Cutalong is a private golf club on Lake Anna, part of a larger planned residential community along the lake. The 18-hole golf course was designed by architect Tom Clark with input from Ron Whitten, the architecture editor at Golf Digest. Clark’s design for the course incorporates elements from numerous courses around the world, from Augusta in Georgia to St. Andrews in Scotland. 

“They’re not exact replicas, but there’s a lot of inspiration,” said Brady Noland, Cutalong’s director of golf.

The course also has elements from the mining operations that used to operate on the land, specifically the Allah Cooper mine, which was in operation from 1859 to 1929. The mine was initially operated for gold and silver and later for lead and zinc.

“The soil here is really high in silver content, so we still have mine ruins scattered about the property,” Noland said. “We fabricated tailing piles from the mines on number three and we have some original tailing piles as well, so there’s a lot of history out on the golf course.”

This combination of inspiration from other golf courses and local history is most prominent on the course’s 14th hole. The layout of the par-5 takes inspiration from the second hole at Talking Stick North in Arizona, the eighth fairway at Prairie Dunes in Kansas and the Road Hole at St. Andrews. A 10-foot deep railroad cut from the Allah Cooper mine runs the length of the fairway on the left to provide an additional hazard for play, as does a mineshaft in the right-hand rough. Railroad ties circle each of the holes’ bunkers in a unique design choice.

The course’s fifth hole also draws some historical inspiration, with its V-shaped green based on from Redan fortresses that were often used throughout the South during the Civil War. Cutalong’s Redan is unique in that it retains a true V-shape, while other Redan greens around the world emulate only one half of the V.  

The course length ranges from 4,400 yards from the front tees to 7,400 yards from the back tees, making the course “playable for every category of golfer,” according to Noland.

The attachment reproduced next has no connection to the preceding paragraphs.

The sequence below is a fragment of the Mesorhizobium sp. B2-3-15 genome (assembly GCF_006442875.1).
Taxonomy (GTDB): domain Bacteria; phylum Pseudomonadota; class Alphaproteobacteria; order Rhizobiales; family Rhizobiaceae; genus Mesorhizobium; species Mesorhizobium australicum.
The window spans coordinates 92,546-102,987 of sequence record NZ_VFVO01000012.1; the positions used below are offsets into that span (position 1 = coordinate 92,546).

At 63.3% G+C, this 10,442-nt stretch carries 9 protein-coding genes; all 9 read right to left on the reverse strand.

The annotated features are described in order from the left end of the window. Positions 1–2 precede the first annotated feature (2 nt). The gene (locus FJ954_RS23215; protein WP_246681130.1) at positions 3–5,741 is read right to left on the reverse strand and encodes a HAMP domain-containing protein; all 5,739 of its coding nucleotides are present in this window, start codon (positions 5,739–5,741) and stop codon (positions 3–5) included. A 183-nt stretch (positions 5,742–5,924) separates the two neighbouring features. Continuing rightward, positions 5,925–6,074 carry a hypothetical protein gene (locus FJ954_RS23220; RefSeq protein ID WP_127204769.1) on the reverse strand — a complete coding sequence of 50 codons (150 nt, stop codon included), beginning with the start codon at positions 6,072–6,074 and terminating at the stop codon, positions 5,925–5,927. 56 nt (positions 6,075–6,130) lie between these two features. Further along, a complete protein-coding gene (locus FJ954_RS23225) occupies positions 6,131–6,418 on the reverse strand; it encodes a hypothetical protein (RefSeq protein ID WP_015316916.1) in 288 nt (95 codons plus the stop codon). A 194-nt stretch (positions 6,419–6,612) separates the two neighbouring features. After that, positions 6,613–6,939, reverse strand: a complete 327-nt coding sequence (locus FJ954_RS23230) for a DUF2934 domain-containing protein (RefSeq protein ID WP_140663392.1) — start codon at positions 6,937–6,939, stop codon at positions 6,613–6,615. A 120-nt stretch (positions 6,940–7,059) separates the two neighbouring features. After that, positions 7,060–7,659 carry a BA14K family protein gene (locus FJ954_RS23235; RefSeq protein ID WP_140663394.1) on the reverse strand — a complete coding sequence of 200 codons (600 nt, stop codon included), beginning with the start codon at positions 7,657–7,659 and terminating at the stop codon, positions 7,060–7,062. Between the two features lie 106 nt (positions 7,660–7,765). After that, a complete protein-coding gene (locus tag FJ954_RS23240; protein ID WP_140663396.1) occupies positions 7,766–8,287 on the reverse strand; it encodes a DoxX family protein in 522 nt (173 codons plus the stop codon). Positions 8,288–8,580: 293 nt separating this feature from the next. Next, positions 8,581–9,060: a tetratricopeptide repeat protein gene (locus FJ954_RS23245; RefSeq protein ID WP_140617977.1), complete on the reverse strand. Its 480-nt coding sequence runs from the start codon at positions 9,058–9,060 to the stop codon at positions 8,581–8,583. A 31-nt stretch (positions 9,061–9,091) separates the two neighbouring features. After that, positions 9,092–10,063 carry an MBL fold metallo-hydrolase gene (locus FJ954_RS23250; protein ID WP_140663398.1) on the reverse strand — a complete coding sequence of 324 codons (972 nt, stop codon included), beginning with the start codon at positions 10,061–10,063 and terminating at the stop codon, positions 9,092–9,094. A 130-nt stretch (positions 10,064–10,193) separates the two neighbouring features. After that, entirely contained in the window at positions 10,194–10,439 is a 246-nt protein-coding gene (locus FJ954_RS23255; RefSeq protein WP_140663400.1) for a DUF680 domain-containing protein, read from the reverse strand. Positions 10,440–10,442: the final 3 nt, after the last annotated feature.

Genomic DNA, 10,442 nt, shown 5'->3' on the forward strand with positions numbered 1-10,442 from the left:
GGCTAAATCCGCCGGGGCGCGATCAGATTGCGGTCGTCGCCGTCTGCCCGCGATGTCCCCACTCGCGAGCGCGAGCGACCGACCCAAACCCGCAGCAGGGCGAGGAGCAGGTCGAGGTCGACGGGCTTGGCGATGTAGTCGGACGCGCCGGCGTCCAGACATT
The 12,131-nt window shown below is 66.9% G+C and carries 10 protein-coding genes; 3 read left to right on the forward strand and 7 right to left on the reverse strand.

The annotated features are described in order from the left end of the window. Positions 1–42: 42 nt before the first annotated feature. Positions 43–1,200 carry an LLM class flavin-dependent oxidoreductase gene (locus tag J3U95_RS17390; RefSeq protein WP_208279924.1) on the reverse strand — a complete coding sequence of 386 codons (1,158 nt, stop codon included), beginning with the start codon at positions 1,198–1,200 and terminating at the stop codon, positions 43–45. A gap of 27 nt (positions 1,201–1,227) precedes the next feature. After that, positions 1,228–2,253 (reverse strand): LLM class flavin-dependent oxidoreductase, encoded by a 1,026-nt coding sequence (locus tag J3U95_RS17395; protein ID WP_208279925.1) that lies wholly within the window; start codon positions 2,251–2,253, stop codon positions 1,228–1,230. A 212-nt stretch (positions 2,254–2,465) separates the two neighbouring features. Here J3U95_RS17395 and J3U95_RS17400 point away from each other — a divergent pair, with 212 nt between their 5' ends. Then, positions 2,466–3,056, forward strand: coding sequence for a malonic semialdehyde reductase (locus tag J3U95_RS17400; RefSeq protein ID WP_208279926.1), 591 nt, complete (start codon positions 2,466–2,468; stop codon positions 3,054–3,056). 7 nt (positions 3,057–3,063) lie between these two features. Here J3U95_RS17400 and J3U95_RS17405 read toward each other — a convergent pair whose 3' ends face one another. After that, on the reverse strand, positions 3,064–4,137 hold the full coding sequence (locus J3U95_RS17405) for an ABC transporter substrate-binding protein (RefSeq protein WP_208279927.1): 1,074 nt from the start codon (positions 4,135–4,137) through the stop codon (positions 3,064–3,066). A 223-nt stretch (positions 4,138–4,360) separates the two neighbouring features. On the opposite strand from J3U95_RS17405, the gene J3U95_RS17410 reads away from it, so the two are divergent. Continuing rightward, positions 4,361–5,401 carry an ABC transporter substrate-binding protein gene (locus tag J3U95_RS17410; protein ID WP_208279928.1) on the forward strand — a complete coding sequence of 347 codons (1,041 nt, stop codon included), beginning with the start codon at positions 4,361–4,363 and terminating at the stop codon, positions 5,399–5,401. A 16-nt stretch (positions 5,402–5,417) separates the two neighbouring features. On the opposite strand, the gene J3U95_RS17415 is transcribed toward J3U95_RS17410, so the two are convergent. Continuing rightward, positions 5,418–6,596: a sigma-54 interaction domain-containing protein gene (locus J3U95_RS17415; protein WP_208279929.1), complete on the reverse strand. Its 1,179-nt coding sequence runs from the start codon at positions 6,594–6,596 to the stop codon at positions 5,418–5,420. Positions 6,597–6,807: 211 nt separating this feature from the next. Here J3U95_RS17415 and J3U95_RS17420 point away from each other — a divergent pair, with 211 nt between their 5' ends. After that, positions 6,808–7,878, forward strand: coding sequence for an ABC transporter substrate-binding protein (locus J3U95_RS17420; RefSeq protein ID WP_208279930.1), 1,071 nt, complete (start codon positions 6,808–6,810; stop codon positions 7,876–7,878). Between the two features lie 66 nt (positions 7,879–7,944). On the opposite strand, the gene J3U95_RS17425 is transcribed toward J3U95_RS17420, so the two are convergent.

“The beginners are at 4,400 and the professionals are back on the 7,400, so everyone has something to enjoy,” he said.

Interest in playing golf at Cutalong is growing. The club already has 100 members and their feedback on the course has been positive.

“Everyone who plays the course absolutely loves it,” Noland said. “It’s difficult, and it’s definitely challenging.”

One of the things that makes play at Cutalong so demanding is that each hole can be moved around to one of six different spots on each of the greens, which changes the play of each hole from day to day. Playing the first hole two days in a row, for example, could mean up to a 60-yard difference in the distance to the hole.

“The pin positions we can put out here are maniacal,” Noland said. “Just because you hit a shot into the green and you’re there in two doesn’t mean you’re going to make par, or that your next putt is going to stay on the green. We have guys who hit the green and end up hitting a shot from 60 yards on the next one because that’s just how it’s built here. If you’re in the wrong spot, you have the ability to putt the ball into the water and that’s how it goes.”

The golf course is only the first amenity in a larger planned community on the lake. Over the next several years, the property will expand to include a marina, tennis and pickleball courts, a golf clubhouse and a fitness center along with several other amenities and a variety of housing lots. 

“We’re still growing,” Noland said. “We have a lot of work to do, but we’re right where we want to be.”

The course will hold its grand opening on July 1, which will put them in the running for the award for best new course in the country for 2022. Noland also expects the course to rank high among new courses in Virginia.

“I don’t see us being outside of the top five [courses] in the state,” he said.

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